What does Matthew 10:1 mean?
ESV: And he called to him his twelve disciples and gave them authority over unclean spirits, to cast them out, and to heal every disease and every affliction.
NIV: Jesus called his twelve disciples to him and gave them authority to drive out impure spirits and to heal every disease and sickness.
NASB: Jesus summoned His twelve disciples and gave them authority over unclean spirits, to cast them out, and to heal every disease and every sickness.
CSB: Summoning his twelve disciples, he gave them authority over unclean spirits, to drive them out and to heal every disease and sickness.
NLT: Jesus called his twelve disciples together and gave them authority to cast out evil spirits and to heal every kind of disease and illness.
KJV: And when he had called unto him his twelve disciples, he gave them power against unclean spirits, to cast them out, and to heal all manner of sickness and all manner of disease.
The previous chapter concluded with Jesus' expression of compassion for the people of Israel. Looking on the crowds following Him, Jesus saw vast fields ready to be harvested. He meant that the people were primed to believe in Jesus as the Messiah and be made ready to participate in the kingdom of heaven. The problem, though, is that not enough workers were available to go out and harvest them by bringing the good news about the Messiah (Matthew 9:36–37).
Christ will address this problem by sending out twelve laborers to do this harvesting work. These are specifically chosen men, also known as "the Twelve." These are the twelve apostles, who form a special group that will represent Him both in this moment and after His death, resurrection, and return to heaven. A group of twelve carried significant symbolism, because of the connection to the twelve tribes of Israel.
Jesus will send them out in pairs to the towns of Israel. Matthew 10 contains Jesus' very specific instructions about how to accomplish the mission He is giving them. Remarkably, Jesus is sending them out with the same authority He has been displaying during His ministry on earth. Matthew has made much of the word "authority." The Romans centurion recognized Jesus' authority over physical illness (Matthew 8:5–13). Jesus demonstrated to the scribes His authority to forgive sins on earth by healing a paralyzed man (Matthew 9:1–8).
Now Jesus gives to this core group of twelve disciples the authority to cast out unclean spirits—meaning demons—and to heal every disease and affliction. They will operate under the authority of Jesus and with His power.
Matthew 10:1–4 lists the twelve apostles, Jesus' core group of hand-picked followers. These men are often collectively referred to as "the Twelve." Jesus gives them His own authority to cast out unclean spirits and to heal every disease and affliction, the same miracles Jesus Himself has been doing up to this point. The apostles include brothers Peter and Andrew, brothers James and John, along with Philip, Bartholomew, Thomas, Matthew, another James, Thaddaeus, Simon, and Judas Iscariot. Judas is the one who will betray Jesus after the Last Supper.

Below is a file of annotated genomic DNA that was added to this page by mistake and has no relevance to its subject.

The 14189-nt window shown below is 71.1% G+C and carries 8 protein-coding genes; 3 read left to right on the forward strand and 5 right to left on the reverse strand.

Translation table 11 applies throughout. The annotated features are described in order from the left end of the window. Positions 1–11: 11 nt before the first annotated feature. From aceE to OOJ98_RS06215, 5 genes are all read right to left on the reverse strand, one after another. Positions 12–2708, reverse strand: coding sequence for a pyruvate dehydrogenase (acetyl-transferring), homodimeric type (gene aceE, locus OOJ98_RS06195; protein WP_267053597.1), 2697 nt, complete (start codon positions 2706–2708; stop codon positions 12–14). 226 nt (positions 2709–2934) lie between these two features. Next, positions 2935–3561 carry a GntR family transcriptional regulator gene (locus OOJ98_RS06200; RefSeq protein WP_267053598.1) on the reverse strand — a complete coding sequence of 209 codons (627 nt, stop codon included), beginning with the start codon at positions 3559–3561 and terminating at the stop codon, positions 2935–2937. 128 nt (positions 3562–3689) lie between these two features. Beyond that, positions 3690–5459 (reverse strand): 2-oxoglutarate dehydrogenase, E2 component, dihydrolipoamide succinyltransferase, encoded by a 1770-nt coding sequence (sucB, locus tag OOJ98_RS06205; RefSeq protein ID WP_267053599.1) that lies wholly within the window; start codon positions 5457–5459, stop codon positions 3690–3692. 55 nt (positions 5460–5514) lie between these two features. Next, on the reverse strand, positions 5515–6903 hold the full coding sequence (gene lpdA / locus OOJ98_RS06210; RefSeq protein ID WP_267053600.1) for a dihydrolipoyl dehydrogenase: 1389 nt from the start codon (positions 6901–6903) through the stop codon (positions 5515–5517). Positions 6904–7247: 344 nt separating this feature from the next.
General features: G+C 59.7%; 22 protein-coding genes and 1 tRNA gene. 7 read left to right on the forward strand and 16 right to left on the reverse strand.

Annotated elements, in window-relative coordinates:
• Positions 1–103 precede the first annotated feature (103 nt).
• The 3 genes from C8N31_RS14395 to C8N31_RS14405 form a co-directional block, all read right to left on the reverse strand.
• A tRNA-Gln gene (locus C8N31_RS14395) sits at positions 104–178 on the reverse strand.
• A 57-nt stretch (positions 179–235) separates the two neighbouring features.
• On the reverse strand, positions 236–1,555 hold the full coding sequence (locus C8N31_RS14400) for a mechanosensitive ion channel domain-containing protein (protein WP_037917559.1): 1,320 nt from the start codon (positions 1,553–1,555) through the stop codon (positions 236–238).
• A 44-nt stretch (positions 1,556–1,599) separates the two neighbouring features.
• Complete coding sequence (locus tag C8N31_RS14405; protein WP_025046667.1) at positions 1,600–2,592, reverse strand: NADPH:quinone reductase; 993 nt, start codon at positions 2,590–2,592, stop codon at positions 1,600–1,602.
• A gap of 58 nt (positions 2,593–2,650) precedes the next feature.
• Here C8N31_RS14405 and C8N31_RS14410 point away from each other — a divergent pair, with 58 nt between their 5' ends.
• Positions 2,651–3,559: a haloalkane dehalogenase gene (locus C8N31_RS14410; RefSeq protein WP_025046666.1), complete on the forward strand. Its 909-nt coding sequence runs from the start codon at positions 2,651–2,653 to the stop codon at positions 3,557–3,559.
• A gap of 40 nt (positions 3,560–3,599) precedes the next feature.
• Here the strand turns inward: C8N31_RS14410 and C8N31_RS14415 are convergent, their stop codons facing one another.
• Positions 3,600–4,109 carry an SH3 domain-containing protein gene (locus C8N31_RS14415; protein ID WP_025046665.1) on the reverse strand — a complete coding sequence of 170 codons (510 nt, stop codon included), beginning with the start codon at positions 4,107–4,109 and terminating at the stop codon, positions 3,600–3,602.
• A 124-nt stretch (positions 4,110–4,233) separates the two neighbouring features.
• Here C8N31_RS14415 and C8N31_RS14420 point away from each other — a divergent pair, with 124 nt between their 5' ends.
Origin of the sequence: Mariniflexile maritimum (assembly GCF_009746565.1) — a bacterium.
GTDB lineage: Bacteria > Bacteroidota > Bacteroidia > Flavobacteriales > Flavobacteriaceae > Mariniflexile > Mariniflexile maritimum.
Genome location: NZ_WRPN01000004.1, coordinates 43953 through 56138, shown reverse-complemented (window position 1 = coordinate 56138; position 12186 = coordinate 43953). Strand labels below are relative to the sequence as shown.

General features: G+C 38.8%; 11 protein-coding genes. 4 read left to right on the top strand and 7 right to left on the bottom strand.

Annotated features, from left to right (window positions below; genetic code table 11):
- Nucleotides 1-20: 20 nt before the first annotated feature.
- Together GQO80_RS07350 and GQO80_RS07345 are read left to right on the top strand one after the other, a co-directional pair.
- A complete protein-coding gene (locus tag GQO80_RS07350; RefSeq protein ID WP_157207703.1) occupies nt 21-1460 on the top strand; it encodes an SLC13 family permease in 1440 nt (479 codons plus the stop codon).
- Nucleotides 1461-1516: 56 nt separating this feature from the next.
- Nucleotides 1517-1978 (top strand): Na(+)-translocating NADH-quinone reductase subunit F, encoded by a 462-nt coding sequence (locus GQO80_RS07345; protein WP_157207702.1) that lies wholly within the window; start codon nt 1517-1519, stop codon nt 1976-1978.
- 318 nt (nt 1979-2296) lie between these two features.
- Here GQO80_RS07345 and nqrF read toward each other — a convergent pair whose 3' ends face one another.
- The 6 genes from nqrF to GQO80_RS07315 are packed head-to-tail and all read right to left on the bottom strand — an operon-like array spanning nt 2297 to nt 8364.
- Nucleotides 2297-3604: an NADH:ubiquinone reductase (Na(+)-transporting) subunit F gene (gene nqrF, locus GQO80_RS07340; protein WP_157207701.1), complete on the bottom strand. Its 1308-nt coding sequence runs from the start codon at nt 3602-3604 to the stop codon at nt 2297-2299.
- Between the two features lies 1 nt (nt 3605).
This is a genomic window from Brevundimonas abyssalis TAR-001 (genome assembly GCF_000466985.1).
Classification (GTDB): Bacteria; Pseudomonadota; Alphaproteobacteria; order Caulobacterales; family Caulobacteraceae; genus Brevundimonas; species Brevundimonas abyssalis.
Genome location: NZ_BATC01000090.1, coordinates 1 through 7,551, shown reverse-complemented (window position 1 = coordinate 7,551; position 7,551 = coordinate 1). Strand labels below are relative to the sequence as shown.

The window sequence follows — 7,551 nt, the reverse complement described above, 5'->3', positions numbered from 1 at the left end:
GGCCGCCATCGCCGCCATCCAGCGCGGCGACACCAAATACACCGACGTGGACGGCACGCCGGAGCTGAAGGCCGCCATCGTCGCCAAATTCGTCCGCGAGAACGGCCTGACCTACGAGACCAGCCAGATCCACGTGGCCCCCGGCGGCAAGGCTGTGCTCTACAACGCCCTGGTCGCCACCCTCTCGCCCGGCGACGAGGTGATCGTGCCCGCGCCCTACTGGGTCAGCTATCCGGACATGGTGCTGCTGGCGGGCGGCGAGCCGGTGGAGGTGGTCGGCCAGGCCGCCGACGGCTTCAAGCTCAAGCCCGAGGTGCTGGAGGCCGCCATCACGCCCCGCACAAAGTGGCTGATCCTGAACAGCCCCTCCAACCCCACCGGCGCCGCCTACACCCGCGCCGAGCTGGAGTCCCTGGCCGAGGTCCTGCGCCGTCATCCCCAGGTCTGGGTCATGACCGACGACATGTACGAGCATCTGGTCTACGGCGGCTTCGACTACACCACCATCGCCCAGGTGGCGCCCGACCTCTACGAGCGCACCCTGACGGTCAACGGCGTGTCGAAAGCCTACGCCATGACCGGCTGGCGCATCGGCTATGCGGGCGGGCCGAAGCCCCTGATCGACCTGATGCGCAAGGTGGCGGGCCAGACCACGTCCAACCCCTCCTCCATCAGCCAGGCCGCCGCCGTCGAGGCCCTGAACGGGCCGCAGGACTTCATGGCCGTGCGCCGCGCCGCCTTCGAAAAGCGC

Jesus gives His authority over disease, demons, and even death to His twelve hand-picked apostles. He gives them instructions in preparation both for a short-term trip to the towns of Galilee and their ministry after He has left the earth. First, they will preach His message of the kingdom in Israelite towns as they heal and cast out demons to demonstrate His power. Later, they will suffer great persecution as they represent Him before both Jews and Gentiles. They should not be afraid, though, and trust their Father to be with them and to reward them.
Jesus has recently expressed compassion for the people of Israel, who are spiritually lost. Matthew 10 is a record of Jesus' instructions to His twelve core apostles, as He sends them on a short-term trip to the towns of Galilee. He also includes warnings and encouragements about the persecution they will eventually experience. In chapter 11, Jesus will continue to proclaim truth to the people of Israel, leading to further conflict with local religious leaders.
The Gospel of Matthew clearly shows the influence of its writer's background, and his effort to reach a specific audience. Matthew was one of Jesus' twelve disciples, a Jewish man, and a former tax collector. This profession would have required literacy, and Matthew may have transcribed some of Jesus' words as they were spoken. This book is filled with references to the Old Testament, demonstrating to Israel that Jesus is the Promised One. Matthew also includes many references to coins, likely due to his former profession. Matthew records extensive accounts of Jesus' teaching, more than the other three Gospels.
Accessed 12/6/2023 11:22:22 PM
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